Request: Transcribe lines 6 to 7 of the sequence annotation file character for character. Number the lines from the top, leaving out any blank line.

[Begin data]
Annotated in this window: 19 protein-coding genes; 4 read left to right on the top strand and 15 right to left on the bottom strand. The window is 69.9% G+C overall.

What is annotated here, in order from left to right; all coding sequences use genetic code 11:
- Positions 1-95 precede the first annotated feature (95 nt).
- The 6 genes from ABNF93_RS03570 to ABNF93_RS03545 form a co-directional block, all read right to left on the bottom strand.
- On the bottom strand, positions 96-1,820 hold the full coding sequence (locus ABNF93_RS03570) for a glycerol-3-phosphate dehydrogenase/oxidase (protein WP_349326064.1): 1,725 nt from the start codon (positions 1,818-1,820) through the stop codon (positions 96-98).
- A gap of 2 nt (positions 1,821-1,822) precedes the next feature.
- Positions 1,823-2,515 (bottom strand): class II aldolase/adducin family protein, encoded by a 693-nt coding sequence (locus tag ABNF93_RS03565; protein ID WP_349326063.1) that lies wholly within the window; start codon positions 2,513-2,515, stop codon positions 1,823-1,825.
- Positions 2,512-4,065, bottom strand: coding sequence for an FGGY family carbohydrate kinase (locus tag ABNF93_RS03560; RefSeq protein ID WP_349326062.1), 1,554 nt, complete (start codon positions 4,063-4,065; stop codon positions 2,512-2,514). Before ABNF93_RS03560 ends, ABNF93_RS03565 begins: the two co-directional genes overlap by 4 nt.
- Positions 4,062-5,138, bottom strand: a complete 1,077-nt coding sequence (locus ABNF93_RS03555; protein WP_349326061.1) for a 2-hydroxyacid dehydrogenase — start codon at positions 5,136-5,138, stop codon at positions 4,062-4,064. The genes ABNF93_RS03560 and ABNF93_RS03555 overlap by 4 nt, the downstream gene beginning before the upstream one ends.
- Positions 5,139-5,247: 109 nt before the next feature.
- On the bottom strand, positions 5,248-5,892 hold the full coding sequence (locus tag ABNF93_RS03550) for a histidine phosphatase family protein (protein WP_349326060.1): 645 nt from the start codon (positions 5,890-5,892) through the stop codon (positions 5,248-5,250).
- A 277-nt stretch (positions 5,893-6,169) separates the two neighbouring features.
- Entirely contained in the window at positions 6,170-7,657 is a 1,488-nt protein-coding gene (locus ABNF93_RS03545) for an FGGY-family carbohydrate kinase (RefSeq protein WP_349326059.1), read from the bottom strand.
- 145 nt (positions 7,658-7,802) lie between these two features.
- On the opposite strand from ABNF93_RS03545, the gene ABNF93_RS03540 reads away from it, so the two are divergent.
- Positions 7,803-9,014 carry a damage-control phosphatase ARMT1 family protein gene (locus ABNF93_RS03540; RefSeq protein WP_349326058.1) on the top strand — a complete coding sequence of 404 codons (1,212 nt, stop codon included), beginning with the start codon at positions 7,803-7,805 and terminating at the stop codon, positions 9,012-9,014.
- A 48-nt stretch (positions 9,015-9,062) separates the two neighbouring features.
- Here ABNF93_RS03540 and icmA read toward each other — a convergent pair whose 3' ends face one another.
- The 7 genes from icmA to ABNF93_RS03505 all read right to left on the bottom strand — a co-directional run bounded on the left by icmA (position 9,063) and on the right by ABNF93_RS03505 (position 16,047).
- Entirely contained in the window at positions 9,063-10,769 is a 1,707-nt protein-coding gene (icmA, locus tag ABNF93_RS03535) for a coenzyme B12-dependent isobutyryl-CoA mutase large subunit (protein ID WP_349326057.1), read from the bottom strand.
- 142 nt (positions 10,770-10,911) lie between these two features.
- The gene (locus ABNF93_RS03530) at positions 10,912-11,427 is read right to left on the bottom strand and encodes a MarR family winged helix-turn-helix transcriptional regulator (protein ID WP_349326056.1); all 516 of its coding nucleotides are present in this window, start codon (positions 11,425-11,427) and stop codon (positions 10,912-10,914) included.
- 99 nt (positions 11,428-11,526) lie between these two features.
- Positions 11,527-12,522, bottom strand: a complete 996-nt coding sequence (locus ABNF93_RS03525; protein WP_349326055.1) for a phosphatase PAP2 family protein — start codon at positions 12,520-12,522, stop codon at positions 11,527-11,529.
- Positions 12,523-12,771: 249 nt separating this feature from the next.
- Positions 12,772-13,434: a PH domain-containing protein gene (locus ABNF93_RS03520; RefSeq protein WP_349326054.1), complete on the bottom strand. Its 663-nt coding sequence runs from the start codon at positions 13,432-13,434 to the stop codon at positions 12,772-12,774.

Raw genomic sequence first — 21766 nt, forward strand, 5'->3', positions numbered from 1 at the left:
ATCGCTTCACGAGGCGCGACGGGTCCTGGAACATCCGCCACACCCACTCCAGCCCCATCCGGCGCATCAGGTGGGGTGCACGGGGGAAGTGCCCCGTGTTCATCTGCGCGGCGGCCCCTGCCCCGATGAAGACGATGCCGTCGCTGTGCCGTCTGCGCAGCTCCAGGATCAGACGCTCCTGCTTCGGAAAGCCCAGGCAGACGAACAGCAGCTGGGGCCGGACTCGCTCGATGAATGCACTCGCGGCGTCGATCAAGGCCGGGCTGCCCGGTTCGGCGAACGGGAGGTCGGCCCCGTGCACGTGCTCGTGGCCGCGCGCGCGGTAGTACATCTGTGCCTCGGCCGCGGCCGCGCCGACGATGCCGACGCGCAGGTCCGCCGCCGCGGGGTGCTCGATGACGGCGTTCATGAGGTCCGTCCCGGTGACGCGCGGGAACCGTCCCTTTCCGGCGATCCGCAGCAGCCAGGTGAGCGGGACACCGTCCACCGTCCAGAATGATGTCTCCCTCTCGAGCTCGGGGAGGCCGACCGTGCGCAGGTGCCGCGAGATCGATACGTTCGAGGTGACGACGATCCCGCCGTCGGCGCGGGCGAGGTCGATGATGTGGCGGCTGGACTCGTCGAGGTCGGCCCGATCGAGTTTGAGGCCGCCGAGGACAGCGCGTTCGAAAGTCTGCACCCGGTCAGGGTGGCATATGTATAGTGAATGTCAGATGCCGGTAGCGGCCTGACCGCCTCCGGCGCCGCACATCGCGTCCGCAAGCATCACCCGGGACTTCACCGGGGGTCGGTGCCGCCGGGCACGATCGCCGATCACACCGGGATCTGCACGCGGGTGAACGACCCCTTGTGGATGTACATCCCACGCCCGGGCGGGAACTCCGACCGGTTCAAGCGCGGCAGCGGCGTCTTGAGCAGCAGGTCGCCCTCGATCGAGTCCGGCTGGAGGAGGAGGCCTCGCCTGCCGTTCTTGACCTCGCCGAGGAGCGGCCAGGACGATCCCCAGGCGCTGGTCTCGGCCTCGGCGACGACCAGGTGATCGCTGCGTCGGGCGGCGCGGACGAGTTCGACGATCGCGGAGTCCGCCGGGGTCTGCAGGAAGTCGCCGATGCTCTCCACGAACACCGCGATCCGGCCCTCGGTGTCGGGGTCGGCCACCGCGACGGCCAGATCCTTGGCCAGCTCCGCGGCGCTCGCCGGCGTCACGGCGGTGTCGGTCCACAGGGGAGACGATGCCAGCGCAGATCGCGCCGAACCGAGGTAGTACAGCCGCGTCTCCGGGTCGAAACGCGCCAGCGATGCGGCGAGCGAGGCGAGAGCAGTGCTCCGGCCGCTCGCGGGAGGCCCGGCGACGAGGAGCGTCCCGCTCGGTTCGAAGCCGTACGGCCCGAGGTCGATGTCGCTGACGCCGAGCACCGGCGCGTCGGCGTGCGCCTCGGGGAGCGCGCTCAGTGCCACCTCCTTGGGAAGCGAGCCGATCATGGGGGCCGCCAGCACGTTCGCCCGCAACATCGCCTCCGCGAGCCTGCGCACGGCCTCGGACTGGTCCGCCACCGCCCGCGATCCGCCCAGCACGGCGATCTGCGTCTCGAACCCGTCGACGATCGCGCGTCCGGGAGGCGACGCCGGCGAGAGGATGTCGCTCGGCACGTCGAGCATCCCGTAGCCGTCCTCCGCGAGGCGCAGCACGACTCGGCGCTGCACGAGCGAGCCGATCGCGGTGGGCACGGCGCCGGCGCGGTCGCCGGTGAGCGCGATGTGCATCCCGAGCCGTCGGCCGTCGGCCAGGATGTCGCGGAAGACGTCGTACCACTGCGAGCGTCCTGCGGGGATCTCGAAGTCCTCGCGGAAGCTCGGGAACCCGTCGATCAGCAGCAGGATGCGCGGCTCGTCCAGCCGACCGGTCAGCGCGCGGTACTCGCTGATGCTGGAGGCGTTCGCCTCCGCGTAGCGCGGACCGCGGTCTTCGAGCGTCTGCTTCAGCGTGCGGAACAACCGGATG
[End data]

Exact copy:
- A gap of 2 nt (positions 1,821-1,822) precedes the next feature.
- Positions 1,823-2,515 (bottom strand): class II aldolase/adducin family protein, encoded by a 693-nt coding sequence (locus tag ABNF93_RS03565; protein ID WP_349326063.1) that lies wholly within the window; start codon positions 2,513-2,515, stop codon positions 1,823-1,825.